This isn’t an unreasonable request.
In fact, it’s the minimum – as set out in the guidance on how we should be responding to any emergency, and in fact to any form of SGBV, anywhere, at any time.
But in conflict settings around the world, we have seen that efforts to support survivors of SGBV, including survivors of CRSV, is hampered by underfunding of GBV services, the de-prioritization of sexual and reproductive healthcare, and the targeted removal of rights from LGBTI people, women, and ethnic minorities.
Determined women’s rights organizations are doing their utmost to support survivors in crisis around the world. For example, in response to the conflict in Ukraine, our member associations including Women Health and Family Planning, Polish Women's Strike and The Foundation for Women and Family Planning are providing comprehensive sexual and reproductive health services to refugees and host communities. In response to the conflict in Northern Ethiopia, the Family Guidance Association of Ethiopia, the Sudan Family Planning Association and the Djibouti Association for Family Planning are also offering these same life-saving services.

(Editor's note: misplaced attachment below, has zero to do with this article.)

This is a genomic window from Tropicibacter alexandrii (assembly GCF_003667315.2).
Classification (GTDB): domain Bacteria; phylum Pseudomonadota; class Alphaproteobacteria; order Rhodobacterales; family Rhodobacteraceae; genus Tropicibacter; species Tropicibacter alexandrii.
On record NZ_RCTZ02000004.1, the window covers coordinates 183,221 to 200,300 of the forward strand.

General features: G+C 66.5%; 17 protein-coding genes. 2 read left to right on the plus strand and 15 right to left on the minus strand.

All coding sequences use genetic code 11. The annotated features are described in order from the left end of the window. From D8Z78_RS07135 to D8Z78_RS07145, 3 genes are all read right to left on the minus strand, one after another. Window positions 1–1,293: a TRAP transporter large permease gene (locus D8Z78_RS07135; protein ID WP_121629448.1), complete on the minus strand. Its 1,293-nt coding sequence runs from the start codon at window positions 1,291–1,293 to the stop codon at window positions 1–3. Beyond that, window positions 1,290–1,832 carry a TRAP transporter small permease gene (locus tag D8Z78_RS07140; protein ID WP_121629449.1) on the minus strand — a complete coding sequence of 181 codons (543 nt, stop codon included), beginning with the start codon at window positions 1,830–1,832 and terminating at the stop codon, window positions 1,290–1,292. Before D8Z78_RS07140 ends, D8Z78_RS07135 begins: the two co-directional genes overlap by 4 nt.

IPPF is committed to preparedness through our SGBV training of our member associations around the world. But while we can support and care for survivors, fundraise, and train service providers, we cannot overcome the legal obstacles to providing vital services, like abortion for example. Women’s rights organizations often point out that the underfunding of their services is often further threatened in crisis when efforts are shifted to responding to conflict-related needs, without seeing that investing in “domestic” services is supporting survivors of CRSV.
CRSV-specific work is necessary. But the protocols, prosecutions and focus cannot succeed without the foundation of women’s reproductive rights, which is currently being eroded. To provide survivors of CRSV with the care they need and deserve, governments, donors and international organisations must invest in SRHR services everywhere – in stable settings, in conflict-prone areas, for refugees, internally-displaced persons and in all communities.
If we wait until a conflict erupts, it is already too late.